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  • Writer's pictureLeticia Lugo

Rethinking Mastitis: New Views and Treatments

As doulas and educators, it's imperative that we remain informed about evolving research, enabling us to impart evidence-based, precise knowledge to our valued clients. One of the newest updates in the area of lactation addresses mastitis and “blocked” milk ducts.

The Academy of Breastfeeding Medicine (ABM) updated its guidelines on mastitis in May 2022 to reflect the latest research, which suggests that mastitis is a spectrum of conditions that can range from mild inflammation to severe infection. The traditional view of mastitis is that a bacterial infection of the breast milk ducts causes it. However, the Academy of Breastfeeding Medicine now believes this is not always the case. In fact, many cases of mastitis are not caused by bacteria at all. Instead, they are caused by other factors, such as:

  • Hyperlactation (too much milk production)

  • Mammary dysbiosis (an imbalance of bacteria in the breast milk)

  • Clogged milk ducts

  • Nipple trauma

  • Stress

The ABM has classified mastitis into three categories:

  • Inflammatory mastitis: This is the mildest form of mastitis and is not caused by an infection. It is characterized by redness, swelling, and pain in the breast.

  • Bacterial mastitis: This is a more severe form of mastitis that is caused by an infection. It is characterized by the same symptoms as inflammatory mastitis, but it may also be accompanied by fever, chills, and fatigue.

  • Abscess: This is the most severe form of mastitis. It is characterized by a collection of pus in the breast.

The treatment for mastitis depends on the severity of the condition. Inflammatory mastitis can usually be treated with conservative measures, such as rest, increased fluids, and pain medication. Bacterial mastitis may require antibiotics. Abscess may require surgery to drain the pus.

The Academy of Breastfeeding Medicine recommends that women who are breastfeeding and experience symptoms of mastitis seek medical attention as soon as possible. Early diagnosis and treatment can help to prevent the condition from progressing to a more severe form.

It's also now recommended that the term "infective mastitis" be used to refer to cases of mastitis that are caused by bacteria. This helps to distinguish between cases of mastitis that are caused by infection and cases that are not.

The treatment for mastitis will vary depending on the underlying cause. In cases of infective mastitis, antibiotics are usually prescribed. However, in cases of non-infective mastitis, antibiotics are not usually necessary. Instead, the focus is on treating the underlying cause by reducing milk production, improving milk drainage, or addressing any underlying medical conditions.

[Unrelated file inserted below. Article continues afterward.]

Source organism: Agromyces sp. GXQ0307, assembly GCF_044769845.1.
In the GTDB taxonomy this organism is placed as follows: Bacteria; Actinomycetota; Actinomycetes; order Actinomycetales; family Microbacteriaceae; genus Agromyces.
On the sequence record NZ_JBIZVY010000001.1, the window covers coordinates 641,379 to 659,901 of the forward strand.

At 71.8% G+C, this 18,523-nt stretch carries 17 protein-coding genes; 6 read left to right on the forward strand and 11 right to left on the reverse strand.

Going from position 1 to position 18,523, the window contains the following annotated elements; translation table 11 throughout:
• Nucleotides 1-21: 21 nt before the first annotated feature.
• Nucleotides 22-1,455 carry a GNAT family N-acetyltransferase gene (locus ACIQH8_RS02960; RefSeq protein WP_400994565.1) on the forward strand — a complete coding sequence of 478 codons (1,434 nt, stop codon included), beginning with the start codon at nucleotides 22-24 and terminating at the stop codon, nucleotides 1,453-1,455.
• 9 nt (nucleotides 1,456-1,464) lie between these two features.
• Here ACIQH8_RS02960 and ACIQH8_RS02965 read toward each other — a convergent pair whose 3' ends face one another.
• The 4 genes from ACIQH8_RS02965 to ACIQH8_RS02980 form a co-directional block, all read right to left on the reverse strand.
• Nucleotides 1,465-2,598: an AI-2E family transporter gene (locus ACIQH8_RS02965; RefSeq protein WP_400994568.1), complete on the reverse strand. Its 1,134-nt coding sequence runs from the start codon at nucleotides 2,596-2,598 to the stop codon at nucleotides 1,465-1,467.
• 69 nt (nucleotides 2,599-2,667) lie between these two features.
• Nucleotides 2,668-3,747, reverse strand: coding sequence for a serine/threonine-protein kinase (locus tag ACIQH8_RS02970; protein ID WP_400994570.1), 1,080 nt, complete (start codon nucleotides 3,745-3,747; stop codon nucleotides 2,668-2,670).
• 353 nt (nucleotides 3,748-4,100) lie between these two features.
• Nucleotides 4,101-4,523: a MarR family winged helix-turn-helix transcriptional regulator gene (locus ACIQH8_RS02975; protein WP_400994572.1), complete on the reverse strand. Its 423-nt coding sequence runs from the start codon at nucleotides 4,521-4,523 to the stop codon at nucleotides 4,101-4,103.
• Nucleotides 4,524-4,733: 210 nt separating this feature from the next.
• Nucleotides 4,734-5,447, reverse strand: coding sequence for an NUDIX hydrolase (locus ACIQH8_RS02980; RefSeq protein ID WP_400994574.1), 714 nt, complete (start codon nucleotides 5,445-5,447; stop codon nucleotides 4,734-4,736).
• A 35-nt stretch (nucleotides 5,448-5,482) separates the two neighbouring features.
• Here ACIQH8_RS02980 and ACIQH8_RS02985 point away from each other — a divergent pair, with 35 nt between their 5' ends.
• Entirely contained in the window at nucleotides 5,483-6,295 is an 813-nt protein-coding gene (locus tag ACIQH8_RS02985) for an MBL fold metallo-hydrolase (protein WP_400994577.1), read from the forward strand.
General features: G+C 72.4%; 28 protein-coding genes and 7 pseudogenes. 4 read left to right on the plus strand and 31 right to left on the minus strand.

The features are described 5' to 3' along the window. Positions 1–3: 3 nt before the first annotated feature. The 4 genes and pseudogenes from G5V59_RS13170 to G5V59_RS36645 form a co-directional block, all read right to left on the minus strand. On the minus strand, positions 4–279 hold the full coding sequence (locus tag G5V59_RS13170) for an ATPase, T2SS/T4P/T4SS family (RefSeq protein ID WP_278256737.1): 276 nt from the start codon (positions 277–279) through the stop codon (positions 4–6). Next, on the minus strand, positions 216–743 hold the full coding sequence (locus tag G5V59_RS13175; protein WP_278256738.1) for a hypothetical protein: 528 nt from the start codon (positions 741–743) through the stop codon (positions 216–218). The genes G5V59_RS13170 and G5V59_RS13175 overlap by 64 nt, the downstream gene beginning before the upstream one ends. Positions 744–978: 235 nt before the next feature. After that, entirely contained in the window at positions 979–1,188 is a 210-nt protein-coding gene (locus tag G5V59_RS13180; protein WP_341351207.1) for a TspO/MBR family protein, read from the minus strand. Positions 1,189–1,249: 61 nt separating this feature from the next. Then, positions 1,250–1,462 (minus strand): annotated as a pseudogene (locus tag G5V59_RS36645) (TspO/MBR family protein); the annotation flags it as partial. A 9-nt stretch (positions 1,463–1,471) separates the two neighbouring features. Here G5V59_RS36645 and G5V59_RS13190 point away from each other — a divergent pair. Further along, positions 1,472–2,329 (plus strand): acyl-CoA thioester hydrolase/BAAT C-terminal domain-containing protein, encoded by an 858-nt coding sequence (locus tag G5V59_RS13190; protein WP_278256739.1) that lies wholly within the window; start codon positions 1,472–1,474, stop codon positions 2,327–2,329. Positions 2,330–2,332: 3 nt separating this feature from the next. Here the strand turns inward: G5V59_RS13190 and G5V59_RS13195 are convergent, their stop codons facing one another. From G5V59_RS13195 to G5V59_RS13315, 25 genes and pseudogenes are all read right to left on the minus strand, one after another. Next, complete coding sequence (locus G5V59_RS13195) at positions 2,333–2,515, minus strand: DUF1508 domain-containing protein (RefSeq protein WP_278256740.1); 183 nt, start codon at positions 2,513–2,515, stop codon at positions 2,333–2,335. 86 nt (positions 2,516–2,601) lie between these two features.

Here are some tips to help prevent mastitis:

  • Nurse your baby frequently and on demand.

  • Avoid pumping for long periods of time.

  • Gently express milk after nursing to make sure all of the milk is drained.

  • Keep your nipples clean and dry.

  • If you have a cracked or sore nipple, apply a warm compress and let it air dry.

  • Get enough rest and drink plenty of fluids.

  • Manage stress.

  • If you do develop mastitis, it is important to continue breastfeeding. Breastfeeding can help to drain the infected milk ducts and promote healing. You may also need to take antibiotics. With proper treatment, most cases of mastitis resolve within a few days.

We need to rethink the term “clogged milk ducts” and instead view it as “narrowed” or “inflamed” milk ducts. Where does this inflammation come from? It is usually brought on by dysbiosis (imbalance of the breast microbiome), and may also be caused by hyperlactation, which left untreated can lead to inflammatory mastitis.

Ductal inflammation should be treated similarly to how we would treat other forms of inflammation throughout the body. For example, if you were to have a sprained ankle, would you apply heat and vigorously massage it? No, of course not. You would likely rest it, apply ice, and take an anti-inflammatory. We should think of the breasts in the same way. The new protocol should be to NOT over-feed on the affected side but instead only express for comfort. Use anti-inflammatories such as ibuprofen. Use acetaminophen for pain relief. Possibly use sunflower or soy lecithin to reduce inflammation and emulsify the milk (discuss with care provider and IBCLC).

Will milk production be impacted? Usually, yes. With less removal of milk on the inflamed side, the breasts may downregulate in production to allow for the inflammation to subside. Once inflammation is subsided, resuming typical feedings and/or pumping sessions will trigger the body to upregulate again and milk production should increase.

An easy way to remember the new protocol is by using the acronym B-A-I-L:

Breast Rest

Anti-inflammatory (ibuprofen)


Lymphatic drainage

If you are experiencing symptoms of mastitis, it is important to see a doctor to get a diagnosis and the appropriate treatment. Early diagnosis and treatment can help to prevent mastitis from becoming more severe.


Darla Burns (2023) Changing the Way We View and Treat Mastitis. Cappa Website.

Academy of Breastfeeding Medicine Clinical Protocol #36: The Mastitis Spectrum, Revised 2022


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